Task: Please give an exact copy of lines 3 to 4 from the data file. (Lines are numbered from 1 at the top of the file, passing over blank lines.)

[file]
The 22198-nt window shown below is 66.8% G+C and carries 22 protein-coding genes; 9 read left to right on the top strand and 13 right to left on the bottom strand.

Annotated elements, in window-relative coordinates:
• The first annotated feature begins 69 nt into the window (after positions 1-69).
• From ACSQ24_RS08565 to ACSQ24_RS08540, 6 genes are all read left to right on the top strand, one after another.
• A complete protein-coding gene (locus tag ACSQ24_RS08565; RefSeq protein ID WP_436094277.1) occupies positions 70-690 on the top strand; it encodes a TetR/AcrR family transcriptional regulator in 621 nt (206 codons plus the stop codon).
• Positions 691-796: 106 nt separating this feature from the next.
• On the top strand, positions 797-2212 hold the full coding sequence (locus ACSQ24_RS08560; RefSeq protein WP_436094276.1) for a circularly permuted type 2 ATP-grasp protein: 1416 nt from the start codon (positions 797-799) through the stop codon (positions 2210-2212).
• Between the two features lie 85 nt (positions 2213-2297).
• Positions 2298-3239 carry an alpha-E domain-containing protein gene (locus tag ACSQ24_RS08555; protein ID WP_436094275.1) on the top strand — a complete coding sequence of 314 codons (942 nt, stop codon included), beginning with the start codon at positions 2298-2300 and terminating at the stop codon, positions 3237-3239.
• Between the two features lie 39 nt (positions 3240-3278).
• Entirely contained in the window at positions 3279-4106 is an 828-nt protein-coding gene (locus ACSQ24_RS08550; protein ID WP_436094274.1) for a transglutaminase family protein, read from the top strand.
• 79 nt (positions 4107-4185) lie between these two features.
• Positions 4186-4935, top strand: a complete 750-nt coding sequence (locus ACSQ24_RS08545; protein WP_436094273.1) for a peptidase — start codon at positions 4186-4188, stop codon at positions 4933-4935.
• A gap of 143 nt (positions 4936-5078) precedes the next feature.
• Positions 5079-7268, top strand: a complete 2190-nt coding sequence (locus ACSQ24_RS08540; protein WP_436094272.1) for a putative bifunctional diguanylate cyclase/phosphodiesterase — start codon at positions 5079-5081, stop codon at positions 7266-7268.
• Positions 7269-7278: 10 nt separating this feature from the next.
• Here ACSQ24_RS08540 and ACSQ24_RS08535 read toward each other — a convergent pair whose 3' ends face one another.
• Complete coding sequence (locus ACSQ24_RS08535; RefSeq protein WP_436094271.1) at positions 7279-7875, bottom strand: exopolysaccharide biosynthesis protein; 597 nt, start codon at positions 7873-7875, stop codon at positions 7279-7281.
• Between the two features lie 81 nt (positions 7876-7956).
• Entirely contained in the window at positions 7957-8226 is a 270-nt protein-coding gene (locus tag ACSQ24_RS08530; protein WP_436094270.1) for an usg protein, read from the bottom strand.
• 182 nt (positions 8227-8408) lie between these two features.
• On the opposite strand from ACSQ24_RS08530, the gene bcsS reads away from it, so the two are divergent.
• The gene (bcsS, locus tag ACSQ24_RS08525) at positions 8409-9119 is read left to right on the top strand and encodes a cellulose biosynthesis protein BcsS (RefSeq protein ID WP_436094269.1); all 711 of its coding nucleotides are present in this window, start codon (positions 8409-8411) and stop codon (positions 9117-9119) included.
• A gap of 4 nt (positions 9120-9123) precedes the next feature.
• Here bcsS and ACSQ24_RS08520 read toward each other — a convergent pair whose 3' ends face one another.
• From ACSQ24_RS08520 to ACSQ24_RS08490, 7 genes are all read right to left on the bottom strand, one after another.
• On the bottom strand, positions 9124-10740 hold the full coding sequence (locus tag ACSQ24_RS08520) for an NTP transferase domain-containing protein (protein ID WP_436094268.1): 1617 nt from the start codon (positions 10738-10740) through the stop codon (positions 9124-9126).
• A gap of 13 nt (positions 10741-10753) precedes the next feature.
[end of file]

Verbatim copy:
• The first annotated feature begins 69 nt into the window (after positions 1-69).
• From ACSQ24_RS08565 to ACSQ24_RS08540, 6 genes are all read left to right on the top strand, one after another.